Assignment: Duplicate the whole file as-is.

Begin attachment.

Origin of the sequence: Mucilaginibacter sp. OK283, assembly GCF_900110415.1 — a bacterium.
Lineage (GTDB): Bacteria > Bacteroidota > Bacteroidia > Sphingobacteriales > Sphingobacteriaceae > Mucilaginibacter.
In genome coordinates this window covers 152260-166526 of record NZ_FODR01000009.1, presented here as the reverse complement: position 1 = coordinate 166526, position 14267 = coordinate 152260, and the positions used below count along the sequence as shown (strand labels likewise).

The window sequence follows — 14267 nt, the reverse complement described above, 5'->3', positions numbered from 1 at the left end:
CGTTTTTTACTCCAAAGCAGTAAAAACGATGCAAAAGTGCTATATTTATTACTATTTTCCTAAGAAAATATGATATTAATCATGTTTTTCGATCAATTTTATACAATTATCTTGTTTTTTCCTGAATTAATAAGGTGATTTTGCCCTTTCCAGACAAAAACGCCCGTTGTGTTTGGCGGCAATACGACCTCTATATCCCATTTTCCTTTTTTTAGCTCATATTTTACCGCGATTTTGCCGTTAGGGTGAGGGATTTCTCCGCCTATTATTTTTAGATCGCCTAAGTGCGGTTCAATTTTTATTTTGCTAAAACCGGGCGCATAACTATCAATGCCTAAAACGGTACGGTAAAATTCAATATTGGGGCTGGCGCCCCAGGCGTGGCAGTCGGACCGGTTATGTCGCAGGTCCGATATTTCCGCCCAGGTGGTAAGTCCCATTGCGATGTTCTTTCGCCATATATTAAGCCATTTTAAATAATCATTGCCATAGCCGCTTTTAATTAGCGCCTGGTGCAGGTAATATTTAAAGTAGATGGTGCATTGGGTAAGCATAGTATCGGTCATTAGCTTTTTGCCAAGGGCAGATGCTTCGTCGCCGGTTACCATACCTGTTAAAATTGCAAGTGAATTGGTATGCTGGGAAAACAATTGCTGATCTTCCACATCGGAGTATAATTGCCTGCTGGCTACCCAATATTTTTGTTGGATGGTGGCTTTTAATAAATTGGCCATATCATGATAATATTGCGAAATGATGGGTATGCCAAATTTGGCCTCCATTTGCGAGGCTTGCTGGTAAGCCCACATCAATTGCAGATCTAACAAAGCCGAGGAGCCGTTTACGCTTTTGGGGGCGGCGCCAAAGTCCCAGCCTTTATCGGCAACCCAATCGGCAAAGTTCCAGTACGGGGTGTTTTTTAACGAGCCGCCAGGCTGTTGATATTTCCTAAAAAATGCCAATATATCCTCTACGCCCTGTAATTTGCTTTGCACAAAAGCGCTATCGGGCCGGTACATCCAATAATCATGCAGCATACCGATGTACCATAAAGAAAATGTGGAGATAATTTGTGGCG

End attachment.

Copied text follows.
Origin of the sequence: Mucilaginibacter sp. OK283, assembly GCF_900110415.1 — a bacterium.
Lineage (GTDB): Bacteria > Bacteroidota > Bacteroidia > Sphingobacteriales > Sphingobacteriaceae > Mucilaginibacter.
In genome coordinates this window covers 152260-166526 of record NZ_FODR01000009.1, presented here as the reverse complement: position 1 = coordinate 166526, position 14267 = coordinate 152260, and the positions used below count along the sequence as shown (strand labels likewise).

The window sequence follows — 14267 nt, the reverse complement described above, 5'->3', positions numbered from 1 at the left end:
CGTTTTTTACTCCAAAGCAGTAAAAACGATGCAAAAGTGCTATATTTATTACTATTTTCCTAAGAAAATATGATATTAATCATGTTTTTCGATCAATTTTATACAATTATCTTGTTTTTTCCTGAATTAATAAGGTGATTTTGCCCTTTCCAGACAAAAACGCCCGTTGTGTTTGGCGGCAATACGACCTCTATATCCCATTTTCCTTTTTTTAGCTCATATTTTACCGCGATTTTGCCGTTAGGGTGAGGGATTTCTCCGCCTATTATTTTTAGATCGCCTAAGTGCGGTTCAATTTTTATTTTGCTAAAACCGGGCGCATAACTATCAATGCCTAAAACGGTACGGTAAAATTCAATATTGGGGCTGGCGCCCCAGGCGTGGCAGTCGGACCGGTTATGTCGCAGGTCCGATATTTCCGCCCAGGTGGTAAGTCCCATTGCGATGTTCTTTCGCCATATATTAAGCCATTTTAAATAATCATTGCCATAGCCGCTTTTAATTAGCGCCTGGTGCAGGTAATATTTAAAGTAGATGGTGCATTGGGTAAGCATAGTATCGGTCATTAGCTTTTTGCCAAGGGCAGATGCTTCGTCGCCGGTTACCATACCTGTTAAAATTGCAAGTGAATTGGTATGCTGGGAAAACAATTGCTGATCTTCCACATCGGAGTATAATTGCCTGCTGGCTACCCAATATTTTTGTTGGATGGTGGCTTTTAATAAATTGGCCATATCATGATAATATTGCGAAATGATGGGTATGCCAAATTTGGCCTCCATTTGCGAGGCTTGCTGGTAAGCCCACATCAATTGCAGATCTAACAAAGCCGAGGAGCCGTTTACGCTTTTGGGGGCGGCGCCAAAGTCCCAGCCTTTATCGGCAACCCAATCGGCAAAGTTCCAGTACGGGGTGTTTTTTAACGAGCCGCCAGGCTGTTGATATTTCCTAAAAAATGCCAATATATCCTCTACGCCCTGTAATTTGCTTTGCACAAAAGCGCTATCGGGCCGGTACATCCAATAATCATGCAGCATACCGATGTACCATAAAGAAAATGTGGAGATAATTTGTGGCG